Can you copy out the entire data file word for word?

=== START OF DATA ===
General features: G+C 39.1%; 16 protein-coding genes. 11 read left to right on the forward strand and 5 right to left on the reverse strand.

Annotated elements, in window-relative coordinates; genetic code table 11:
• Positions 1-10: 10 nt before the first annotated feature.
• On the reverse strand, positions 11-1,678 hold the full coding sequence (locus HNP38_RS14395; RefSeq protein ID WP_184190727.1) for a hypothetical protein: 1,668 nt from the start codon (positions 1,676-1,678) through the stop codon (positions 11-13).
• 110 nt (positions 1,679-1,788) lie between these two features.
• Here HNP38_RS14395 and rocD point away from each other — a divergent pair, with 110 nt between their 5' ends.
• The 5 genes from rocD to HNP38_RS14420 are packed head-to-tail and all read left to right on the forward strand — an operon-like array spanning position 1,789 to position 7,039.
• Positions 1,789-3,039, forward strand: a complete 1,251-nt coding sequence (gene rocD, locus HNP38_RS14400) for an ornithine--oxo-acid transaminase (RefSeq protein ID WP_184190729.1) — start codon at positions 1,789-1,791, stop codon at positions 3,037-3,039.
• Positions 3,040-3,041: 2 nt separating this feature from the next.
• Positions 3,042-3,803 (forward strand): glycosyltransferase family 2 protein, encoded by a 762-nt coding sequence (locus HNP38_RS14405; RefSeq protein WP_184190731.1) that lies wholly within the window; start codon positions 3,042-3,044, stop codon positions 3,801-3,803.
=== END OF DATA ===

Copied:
General features: G+C 39.1%; 16 protein-coding genes. 11 read left to right on the forward strand and 5 right to left on the reverse strand.

Annotated elements, in window-relative coordinates; genetic code table 11:
• Positions 1-10: 10 nt before the first annotated feature.
• On the reverse strand, positions 11-1,678 hold the full coding sequence (locus HNP38_RS14395; RefSeq protein ID WP_184190727.1) for a hypothetical protein: 1,668 nt from the start codon (positions 1,676-1,678) through the stop codon (positions 11-13).
• 110 nt (positions 1,679-1,788) lie between these two features.
• Here HNP38_RS14395 and rocD point away from each other — a divergent pair, with 110 nt between their 5' ends.
• The 5 genes from rocD to HNP38_RS14420 are packed head-to-tail and all read left to right on the forward strand — an operon-like array spanning position 1,789 to position 7,039.
• Positions 1,789-3,039, forward strand: a complete 1,251-nt coding sequence (gene rocD, locus HNP38_RS14400) for an ornithine--oxo-acid transaminase (RefSeq protein ID WP_184190729.1) — start codon at positions 1,789-1,791, stop codon at positions 3,037-3,039.
• Positions 3,040-3,041: 2 nt separating this feature from the next.
• Positions 3,042-3,803 (forward strand): glycosyltransferase family 2 protein, encoded by a 762-nt coding sequence (locus HNP38_RS14405; RefSeq protein WP_184190731.1) that lies wholly within the window; start codon positions 3,042-3,044, stop codon positions 3,801-3,803.